Once upon a time, I truly and honestly believed that either a superintelligence would do what was right, or else there was no right thing to do; and I said so. I was uncertain of the nature of morality, and I said that too. I didn’t know if the Singularity would be in five years or fifty, and this also I admitted. My project plans were not guaranteed to deliver results, and I did not promise to deliver them. When I finally said “Oops“, and realized that I needed to go off and do more fundamental research instead of rushing to write code immediately—
—well, I can imagine the mess I would have had on my hands, if I had told the people who trusted me: that the Singularity was surely coming in ten years; that my theory was sure to deliver results; that I had no lingering confusions; and that any superintelligence would surely give them their own private island and a harem of catpersons of the appropriate gender. How exactly would one then explain why you’re now going to step back and look for math-inventors instead of superprogrammers, or why the code now has to be theorem-proved?
But why not become an expert liar, if that’s what maximizes expected utility? Why take the constrained path of truth, when things so much more important are at stake?
Because, when I look over my history, I find that my ethics have, above all, protected me from myself. They weren’t inconveniences. They were safety rails on cliffs I didn’t see.
I made fundamental mistakes, and my ethics didn’t halt that, but they played a critical role in my recovery. When I was stopped by unknown unknowns that I just wasn’t expecting, it was my ethical constraints, and not any conscious planning, that had put me in a recoverable position.
518. Ethical Inhibitions
Provides an evolutionary explanation for our sense of ethical inhibition. Yeah, deontological norms are useful, especially if you run on corrupted hardware and underestimate black swan events.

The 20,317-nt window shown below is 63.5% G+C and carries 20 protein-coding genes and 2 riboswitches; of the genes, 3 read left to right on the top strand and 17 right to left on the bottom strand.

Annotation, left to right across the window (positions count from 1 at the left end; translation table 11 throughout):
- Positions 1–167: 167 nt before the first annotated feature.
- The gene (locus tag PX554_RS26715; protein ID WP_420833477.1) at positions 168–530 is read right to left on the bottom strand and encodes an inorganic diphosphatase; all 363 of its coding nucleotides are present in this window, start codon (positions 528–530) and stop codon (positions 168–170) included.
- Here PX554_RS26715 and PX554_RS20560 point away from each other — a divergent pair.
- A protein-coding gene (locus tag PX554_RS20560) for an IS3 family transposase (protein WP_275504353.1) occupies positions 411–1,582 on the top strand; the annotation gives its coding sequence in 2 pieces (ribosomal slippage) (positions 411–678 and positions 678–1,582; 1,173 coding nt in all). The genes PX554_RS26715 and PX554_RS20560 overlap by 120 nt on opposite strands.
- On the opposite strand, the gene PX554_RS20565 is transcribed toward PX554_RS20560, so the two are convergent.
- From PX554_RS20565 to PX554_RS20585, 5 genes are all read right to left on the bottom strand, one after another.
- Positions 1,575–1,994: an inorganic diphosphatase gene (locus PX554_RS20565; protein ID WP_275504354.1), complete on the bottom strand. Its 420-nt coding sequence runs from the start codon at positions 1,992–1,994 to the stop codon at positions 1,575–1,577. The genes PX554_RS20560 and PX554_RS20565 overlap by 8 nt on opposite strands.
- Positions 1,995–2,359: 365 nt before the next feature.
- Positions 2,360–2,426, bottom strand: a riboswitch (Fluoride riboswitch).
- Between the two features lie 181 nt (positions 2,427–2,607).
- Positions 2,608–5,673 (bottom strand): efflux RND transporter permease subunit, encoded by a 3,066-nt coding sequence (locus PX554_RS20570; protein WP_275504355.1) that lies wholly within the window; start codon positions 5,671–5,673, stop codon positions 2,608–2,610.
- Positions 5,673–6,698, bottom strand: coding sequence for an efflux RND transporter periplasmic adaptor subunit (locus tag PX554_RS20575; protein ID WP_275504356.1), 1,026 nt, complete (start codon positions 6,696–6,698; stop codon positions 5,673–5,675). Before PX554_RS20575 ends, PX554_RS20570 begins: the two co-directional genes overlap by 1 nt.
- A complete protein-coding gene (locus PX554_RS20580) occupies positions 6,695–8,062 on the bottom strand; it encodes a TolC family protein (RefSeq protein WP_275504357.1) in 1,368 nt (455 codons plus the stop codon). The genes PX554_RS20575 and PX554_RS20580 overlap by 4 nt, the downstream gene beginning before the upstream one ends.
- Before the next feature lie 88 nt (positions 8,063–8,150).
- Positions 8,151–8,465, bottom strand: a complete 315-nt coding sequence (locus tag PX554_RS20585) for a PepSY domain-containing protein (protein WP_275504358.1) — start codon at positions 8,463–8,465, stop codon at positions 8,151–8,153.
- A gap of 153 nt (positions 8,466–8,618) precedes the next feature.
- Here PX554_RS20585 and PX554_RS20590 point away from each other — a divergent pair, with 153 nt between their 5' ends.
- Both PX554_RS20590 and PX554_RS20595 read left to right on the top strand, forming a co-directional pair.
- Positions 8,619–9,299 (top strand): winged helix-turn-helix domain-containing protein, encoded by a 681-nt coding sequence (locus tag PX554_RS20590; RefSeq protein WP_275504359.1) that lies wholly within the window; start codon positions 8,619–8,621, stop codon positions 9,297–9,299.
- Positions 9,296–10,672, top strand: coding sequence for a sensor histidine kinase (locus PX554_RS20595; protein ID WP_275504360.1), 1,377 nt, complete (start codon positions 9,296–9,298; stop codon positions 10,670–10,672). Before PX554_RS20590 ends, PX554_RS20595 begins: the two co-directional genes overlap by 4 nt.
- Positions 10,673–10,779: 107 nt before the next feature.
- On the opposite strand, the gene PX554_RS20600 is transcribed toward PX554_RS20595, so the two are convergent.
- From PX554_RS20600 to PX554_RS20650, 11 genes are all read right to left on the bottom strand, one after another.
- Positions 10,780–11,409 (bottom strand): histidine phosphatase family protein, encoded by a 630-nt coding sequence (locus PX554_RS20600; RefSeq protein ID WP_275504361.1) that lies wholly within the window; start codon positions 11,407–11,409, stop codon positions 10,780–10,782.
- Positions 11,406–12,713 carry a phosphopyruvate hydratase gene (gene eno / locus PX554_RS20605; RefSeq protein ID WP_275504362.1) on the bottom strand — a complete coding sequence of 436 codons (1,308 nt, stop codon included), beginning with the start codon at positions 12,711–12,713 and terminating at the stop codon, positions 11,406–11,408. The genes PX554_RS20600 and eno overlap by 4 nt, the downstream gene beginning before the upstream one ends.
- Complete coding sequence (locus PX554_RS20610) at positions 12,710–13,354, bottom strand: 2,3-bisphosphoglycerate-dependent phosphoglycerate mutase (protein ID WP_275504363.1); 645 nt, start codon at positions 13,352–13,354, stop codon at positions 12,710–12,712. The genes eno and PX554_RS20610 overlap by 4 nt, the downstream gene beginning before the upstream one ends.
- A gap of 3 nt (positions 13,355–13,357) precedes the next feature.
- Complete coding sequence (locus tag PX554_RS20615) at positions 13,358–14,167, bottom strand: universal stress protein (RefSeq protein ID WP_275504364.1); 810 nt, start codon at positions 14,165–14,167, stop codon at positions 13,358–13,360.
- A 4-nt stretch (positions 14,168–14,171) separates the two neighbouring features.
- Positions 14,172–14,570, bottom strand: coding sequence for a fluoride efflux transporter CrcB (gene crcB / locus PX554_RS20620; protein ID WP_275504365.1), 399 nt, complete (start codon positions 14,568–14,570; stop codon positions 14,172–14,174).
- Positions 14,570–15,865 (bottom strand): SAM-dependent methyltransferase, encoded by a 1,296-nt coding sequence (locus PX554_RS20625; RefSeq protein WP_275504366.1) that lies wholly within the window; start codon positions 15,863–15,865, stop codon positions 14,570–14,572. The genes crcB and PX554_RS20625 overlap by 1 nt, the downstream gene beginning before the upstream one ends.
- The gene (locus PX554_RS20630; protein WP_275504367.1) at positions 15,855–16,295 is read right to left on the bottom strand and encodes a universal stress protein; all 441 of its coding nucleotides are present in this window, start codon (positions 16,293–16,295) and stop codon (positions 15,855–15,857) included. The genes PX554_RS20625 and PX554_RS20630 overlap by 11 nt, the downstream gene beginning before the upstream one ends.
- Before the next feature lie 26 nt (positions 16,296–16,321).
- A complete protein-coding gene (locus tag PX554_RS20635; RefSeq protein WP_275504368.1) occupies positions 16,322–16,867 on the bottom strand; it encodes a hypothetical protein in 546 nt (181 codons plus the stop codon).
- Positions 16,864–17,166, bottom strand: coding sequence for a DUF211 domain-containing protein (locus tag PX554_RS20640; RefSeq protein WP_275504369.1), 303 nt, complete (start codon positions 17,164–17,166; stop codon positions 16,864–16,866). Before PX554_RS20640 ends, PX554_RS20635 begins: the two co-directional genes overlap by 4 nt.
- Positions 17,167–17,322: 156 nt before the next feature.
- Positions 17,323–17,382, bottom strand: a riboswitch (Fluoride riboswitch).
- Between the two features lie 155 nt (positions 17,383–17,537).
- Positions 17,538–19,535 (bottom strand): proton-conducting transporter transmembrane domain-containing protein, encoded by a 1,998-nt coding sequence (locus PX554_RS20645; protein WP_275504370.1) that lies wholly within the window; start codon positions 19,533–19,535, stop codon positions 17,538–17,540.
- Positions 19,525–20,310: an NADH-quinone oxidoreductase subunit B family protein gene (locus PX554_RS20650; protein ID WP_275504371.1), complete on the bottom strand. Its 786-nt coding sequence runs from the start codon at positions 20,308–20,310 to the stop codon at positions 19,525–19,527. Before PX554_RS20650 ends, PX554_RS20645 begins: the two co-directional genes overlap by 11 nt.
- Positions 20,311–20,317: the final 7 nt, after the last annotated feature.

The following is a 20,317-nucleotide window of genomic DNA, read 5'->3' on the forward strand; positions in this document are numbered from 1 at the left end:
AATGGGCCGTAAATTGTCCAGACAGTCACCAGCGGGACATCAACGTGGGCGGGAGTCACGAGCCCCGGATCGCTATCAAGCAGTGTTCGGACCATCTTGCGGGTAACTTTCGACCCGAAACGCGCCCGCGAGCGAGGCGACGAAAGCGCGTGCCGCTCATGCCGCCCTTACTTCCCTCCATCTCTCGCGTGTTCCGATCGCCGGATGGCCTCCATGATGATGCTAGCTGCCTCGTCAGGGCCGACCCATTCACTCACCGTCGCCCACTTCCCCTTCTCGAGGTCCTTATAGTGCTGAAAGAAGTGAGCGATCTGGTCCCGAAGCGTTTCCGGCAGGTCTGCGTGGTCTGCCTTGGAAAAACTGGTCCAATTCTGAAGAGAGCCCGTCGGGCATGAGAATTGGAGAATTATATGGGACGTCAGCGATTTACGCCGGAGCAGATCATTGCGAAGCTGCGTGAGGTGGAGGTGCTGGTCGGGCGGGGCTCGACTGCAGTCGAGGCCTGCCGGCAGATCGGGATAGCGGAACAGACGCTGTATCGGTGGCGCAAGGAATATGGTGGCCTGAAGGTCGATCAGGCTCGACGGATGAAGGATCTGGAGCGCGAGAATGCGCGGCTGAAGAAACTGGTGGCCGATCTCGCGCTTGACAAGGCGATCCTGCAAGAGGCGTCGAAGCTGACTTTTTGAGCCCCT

519. Ethical Injunctions
Similar to the previous posts.
520. Prices or Bindings?
The German philosopher Fichte once said, “I would not break my word even to save humanity.”
Raymond Smullyan, in whose book I read this quote, seemed to laugh and not take Fichte seriously.
Abraham Heschel said of Fichte, “His salvation and righteousness were apparently so much more important to him than the fate of all men that he would have destroyed mankind to save himself.”
I don’t think they get it.
Uh oh. You’re almost always on the safe side, if you believe the opposite of what Fichte or any of those crazy German Idealists said. Although there may be some “newsomian” reasons (ideas that are at a first glance (actually at the first thousand glances) completely ridiculous, but which turn out to be quite brilliant when you employ sophisticated theories like acausal trade, universal dovetailing or any of the other epistemological magic tricks Will Newsome and other folks discovered) why German Idealism is uber-cool.
But my char has not enough intelligence to use newsomian epistemology, so fuck Fichte. I agree with Yvain:
I am glad Stanislav Petrov, contemplating his military oath to always obey his superiors and the appropriate guidelines, never read this post.